What is the Efficient Market Hypothesis (EMH)?

//What is the Efficient Market Hypothesis (EMH)?
What is the Efficient Market Hypothesis (EMH)? 2017-10-04T07:03:05+00:00

Definition: The efficient market hypothesis (EMH) is an investment theory launched by Eugene Fama, which holds that investors, who buy securities at efficient prices, should be provided with accurate information and should receive a rate of return that implicitly includes the perceived risk of the security.

What Does Efficient Market Hypothesis Mean?

What is the definition of efficient market hypothesis? The intrinsic value of security is the present value of the expected cash flows that the investment will generate in the future. The market reflects all newly available information in the market price so investors can accurately forecast the expected future value.

The term “new information” implies information that could not be predicted, because, in this case, it would have been integrated into the market price. In this aspect, securities trade at their fair value protecting investors from buying undervalued stocks or selling overvalued stocks. On the other hand, the only possible way to outperform an efficient market is to accept a higher level of investment risk.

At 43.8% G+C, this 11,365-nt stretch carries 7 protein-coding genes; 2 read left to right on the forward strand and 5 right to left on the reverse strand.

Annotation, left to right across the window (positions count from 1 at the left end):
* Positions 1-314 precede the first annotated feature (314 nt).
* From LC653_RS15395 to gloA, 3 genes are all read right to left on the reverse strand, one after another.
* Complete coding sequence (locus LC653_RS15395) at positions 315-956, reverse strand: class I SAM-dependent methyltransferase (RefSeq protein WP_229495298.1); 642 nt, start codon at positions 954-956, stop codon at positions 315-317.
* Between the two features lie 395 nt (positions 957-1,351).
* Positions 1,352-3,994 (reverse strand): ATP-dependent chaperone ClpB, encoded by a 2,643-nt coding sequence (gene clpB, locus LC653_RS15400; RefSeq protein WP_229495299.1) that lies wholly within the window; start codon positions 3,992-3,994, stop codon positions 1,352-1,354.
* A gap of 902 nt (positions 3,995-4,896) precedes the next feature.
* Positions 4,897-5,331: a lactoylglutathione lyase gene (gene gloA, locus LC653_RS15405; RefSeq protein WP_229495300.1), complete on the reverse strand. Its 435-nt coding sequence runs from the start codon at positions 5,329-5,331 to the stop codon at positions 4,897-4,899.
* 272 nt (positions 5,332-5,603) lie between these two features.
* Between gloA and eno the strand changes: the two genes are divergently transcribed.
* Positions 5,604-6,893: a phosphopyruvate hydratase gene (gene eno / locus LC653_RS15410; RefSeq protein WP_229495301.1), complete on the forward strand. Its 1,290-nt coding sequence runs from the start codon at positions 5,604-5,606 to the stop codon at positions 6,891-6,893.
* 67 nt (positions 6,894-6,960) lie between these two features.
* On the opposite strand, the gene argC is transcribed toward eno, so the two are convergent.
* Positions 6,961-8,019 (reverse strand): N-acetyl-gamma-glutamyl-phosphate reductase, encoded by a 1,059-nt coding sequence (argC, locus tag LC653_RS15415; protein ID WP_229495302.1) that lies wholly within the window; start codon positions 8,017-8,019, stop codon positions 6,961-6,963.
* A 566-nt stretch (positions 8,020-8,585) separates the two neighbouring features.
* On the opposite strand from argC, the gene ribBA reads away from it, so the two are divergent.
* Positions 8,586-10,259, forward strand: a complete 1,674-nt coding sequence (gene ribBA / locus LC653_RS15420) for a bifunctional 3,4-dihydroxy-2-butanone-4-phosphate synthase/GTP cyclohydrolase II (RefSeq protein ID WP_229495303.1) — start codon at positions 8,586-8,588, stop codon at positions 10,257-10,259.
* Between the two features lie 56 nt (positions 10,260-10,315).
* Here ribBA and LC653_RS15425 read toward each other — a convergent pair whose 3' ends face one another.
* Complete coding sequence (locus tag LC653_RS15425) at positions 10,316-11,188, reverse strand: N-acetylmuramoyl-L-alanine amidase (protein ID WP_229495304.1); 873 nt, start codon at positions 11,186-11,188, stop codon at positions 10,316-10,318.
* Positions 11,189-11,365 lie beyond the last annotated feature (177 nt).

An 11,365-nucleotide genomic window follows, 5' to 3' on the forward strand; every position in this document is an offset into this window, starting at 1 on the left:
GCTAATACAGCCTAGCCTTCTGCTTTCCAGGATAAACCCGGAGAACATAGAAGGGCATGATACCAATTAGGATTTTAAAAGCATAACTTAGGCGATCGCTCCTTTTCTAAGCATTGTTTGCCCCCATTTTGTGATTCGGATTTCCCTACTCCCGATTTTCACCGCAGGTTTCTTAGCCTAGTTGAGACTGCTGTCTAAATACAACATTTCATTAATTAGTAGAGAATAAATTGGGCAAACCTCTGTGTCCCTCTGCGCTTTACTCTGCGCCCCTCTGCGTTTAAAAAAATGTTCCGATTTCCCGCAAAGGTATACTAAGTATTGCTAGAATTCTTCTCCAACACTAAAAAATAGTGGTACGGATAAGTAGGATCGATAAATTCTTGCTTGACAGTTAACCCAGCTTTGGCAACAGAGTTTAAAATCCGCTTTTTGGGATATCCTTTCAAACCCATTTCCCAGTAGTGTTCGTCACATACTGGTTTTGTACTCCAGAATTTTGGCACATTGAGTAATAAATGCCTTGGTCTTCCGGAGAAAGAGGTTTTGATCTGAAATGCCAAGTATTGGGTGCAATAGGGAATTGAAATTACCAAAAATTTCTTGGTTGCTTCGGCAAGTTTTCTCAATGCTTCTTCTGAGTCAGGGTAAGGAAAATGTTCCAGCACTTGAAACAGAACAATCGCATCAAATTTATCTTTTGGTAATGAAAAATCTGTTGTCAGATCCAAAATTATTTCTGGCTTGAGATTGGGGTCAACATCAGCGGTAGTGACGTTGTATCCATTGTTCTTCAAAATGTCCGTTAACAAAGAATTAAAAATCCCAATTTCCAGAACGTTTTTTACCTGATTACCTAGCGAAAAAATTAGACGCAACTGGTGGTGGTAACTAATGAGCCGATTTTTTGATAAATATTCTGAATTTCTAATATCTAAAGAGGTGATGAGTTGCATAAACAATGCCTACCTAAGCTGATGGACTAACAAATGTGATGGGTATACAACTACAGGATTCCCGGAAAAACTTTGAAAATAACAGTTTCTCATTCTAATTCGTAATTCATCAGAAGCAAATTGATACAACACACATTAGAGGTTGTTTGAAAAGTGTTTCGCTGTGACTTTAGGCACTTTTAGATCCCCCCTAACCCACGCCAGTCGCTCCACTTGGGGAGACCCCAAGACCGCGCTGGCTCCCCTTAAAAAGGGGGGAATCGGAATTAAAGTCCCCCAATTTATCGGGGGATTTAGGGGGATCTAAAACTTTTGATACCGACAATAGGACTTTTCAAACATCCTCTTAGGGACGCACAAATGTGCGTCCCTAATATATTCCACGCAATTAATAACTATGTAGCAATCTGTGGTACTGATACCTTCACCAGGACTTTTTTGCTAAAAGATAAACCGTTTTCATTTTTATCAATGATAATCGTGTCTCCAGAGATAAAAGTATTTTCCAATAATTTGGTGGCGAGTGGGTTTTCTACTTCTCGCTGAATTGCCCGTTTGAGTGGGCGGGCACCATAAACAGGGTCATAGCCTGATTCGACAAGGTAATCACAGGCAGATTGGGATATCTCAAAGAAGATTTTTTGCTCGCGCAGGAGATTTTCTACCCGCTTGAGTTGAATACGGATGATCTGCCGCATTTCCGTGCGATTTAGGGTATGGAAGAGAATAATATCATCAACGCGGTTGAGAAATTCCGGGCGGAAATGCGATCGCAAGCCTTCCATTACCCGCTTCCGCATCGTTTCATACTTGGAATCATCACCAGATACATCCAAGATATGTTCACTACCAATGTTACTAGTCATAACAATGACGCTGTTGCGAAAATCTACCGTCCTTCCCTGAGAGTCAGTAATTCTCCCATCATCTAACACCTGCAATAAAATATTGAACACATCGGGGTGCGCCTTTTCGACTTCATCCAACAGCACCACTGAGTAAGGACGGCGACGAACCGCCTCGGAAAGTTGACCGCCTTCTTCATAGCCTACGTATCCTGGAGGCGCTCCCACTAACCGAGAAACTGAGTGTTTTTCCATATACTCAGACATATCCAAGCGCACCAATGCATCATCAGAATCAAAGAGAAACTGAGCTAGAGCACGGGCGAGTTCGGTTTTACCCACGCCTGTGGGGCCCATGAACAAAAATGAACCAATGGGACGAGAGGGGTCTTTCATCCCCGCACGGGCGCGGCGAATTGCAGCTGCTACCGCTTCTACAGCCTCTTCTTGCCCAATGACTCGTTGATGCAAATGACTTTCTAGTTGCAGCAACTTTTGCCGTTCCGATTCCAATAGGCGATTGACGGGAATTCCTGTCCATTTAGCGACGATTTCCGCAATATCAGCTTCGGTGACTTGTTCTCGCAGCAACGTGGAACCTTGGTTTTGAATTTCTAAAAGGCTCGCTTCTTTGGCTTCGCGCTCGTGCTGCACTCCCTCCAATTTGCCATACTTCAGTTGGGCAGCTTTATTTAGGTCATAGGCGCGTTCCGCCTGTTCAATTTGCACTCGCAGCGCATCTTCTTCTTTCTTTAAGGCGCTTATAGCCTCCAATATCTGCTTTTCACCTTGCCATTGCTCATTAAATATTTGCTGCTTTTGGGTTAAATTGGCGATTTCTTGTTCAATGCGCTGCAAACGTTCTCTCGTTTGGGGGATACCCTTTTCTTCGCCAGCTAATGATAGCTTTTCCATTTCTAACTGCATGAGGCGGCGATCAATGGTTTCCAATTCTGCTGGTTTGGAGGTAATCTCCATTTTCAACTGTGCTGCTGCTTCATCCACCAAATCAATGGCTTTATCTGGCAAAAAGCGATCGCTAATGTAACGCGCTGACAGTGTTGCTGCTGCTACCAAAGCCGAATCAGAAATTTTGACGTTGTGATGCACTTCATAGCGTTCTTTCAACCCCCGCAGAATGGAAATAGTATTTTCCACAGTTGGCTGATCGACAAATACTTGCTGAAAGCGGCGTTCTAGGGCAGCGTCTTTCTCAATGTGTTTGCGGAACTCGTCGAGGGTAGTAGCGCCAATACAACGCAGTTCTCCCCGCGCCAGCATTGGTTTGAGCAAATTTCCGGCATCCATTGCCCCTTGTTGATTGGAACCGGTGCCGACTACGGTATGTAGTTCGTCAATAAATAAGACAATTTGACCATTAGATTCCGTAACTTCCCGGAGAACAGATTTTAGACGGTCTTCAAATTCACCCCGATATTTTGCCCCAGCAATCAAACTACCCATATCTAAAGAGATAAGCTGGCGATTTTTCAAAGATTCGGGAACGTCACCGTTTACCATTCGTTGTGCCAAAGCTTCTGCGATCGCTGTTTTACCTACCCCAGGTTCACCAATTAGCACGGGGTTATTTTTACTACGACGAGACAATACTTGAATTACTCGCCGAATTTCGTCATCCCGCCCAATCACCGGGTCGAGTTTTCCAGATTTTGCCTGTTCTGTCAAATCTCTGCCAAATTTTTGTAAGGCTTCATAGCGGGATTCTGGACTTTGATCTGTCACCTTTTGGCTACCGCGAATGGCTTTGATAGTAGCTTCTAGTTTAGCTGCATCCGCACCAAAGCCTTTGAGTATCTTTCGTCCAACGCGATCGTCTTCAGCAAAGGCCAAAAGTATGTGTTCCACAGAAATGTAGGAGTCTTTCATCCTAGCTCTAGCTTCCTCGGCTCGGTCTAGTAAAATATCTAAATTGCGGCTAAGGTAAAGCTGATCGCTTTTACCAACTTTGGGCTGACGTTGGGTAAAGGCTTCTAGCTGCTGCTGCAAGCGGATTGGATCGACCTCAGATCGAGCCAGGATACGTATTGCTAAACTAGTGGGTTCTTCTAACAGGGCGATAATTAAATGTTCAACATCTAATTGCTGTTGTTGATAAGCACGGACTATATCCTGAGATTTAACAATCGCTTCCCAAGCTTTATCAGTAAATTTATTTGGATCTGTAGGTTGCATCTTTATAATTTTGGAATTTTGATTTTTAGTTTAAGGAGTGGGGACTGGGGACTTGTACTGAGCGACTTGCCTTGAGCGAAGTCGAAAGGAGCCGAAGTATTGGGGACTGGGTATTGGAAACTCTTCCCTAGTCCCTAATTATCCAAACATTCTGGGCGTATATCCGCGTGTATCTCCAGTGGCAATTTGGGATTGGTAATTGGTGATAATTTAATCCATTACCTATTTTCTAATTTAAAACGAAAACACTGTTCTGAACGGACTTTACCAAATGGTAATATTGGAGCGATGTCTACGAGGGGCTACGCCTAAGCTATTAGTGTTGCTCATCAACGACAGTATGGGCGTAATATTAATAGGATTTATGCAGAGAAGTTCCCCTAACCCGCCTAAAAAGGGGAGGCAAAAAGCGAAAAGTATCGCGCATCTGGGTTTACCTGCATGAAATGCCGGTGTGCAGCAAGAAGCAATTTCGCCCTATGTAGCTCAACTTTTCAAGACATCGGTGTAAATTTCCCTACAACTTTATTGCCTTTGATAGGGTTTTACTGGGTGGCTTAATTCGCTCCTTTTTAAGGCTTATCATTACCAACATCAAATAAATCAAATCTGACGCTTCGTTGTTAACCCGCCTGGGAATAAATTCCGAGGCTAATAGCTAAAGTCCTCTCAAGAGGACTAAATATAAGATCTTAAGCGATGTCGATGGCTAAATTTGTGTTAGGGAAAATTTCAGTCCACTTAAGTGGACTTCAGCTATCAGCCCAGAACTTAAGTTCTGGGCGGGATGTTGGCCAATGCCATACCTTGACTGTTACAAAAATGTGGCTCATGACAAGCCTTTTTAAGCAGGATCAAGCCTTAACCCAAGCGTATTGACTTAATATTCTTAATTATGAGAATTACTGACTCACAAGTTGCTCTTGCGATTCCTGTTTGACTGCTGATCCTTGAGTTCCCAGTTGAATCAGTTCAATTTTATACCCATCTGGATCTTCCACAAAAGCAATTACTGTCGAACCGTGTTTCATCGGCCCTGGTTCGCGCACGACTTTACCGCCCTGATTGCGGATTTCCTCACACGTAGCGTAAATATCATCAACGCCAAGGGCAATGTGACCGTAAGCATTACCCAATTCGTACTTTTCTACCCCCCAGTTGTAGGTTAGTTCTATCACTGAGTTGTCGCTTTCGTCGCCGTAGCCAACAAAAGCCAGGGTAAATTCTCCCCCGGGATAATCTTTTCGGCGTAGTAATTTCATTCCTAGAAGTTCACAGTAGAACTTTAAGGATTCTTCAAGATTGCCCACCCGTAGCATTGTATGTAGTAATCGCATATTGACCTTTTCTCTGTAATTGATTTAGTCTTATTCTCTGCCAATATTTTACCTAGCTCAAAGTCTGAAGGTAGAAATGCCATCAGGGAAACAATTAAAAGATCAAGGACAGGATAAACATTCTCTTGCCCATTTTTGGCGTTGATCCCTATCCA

Let’s look at an example.

Example

Peter holds 850 shares of a technology company that currently trade at $125.36 per share. His best friend, who is an insider in the company, informs Peter that the stock price will decline over the next days because the company has failed in a project.

Peter does not believe his friend and holds all his shares. A week later, the technology company announces the failure of the deal, and the stock price starts declining sharply, dropping to $105.12 in a couple of days.

The market is efficient and adjusts immediately to the newly available information – in this case, the company’s announcement about the failed deal. To realize a gross gain, Peter should have sold some of his shares at $125.36 per share as soon as the market adjusted to the newly available information. Instead, he held all his shares, thus losing money.

If Peter had sold 400 shares at $125.36 per share, he would realize a gross gain of $50,144. Now that he held all his 850 shares, his loss is 850 x $125.36 – 850 x $105.12 = $106,556 – $89,352 = $17,204.

Summary Definition

Define Efficient Market Hypothesis: Efficient market theory means a that investors should earn a return on their investments according to their perceived risk at the time of investment.